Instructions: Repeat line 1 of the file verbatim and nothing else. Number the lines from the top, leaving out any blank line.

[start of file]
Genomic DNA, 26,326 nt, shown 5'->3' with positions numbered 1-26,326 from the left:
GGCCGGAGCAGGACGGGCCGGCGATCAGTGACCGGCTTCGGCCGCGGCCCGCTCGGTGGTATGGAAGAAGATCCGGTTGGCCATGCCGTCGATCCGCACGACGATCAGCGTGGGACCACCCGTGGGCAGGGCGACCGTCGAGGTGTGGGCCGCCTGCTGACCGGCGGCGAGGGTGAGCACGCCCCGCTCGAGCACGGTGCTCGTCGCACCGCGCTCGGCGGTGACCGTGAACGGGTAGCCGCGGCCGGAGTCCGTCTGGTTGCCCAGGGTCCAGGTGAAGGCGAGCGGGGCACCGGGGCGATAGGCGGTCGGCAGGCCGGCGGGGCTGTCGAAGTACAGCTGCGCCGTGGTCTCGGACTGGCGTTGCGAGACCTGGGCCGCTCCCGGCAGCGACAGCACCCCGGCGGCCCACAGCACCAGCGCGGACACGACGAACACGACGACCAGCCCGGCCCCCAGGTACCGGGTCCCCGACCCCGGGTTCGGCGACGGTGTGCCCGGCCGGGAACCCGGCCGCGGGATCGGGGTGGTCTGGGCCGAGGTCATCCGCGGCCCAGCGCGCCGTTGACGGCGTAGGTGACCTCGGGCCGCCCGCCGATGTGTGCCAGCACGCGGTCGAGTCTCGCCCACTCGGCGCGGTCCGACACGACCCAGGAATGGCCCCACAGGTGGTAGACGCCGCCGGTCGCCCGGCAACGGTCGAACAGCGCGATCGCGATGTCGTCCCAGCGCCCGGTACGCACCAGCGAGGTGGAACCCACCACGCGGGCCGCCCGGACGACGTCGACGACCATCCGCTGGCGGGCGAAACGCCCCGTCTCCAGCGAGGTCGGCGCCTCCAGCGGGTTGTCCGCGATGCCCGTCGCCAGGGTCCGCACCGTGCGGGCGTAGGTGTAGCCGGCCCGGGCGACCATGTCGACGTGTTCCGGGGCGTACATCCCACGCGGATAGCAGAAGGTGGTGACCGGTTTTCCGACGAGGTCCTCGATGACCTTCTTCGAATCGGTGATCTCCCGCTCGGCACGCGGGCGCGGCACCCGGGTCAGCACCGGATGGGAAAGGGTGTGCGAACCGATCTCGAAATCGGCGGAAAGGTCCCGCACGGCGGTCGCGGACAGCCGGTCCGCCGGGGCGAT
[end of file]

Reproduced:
Genomic DNA, 26,326 nt, shown 5'->3' with positions numbered 1-26,326 from the left: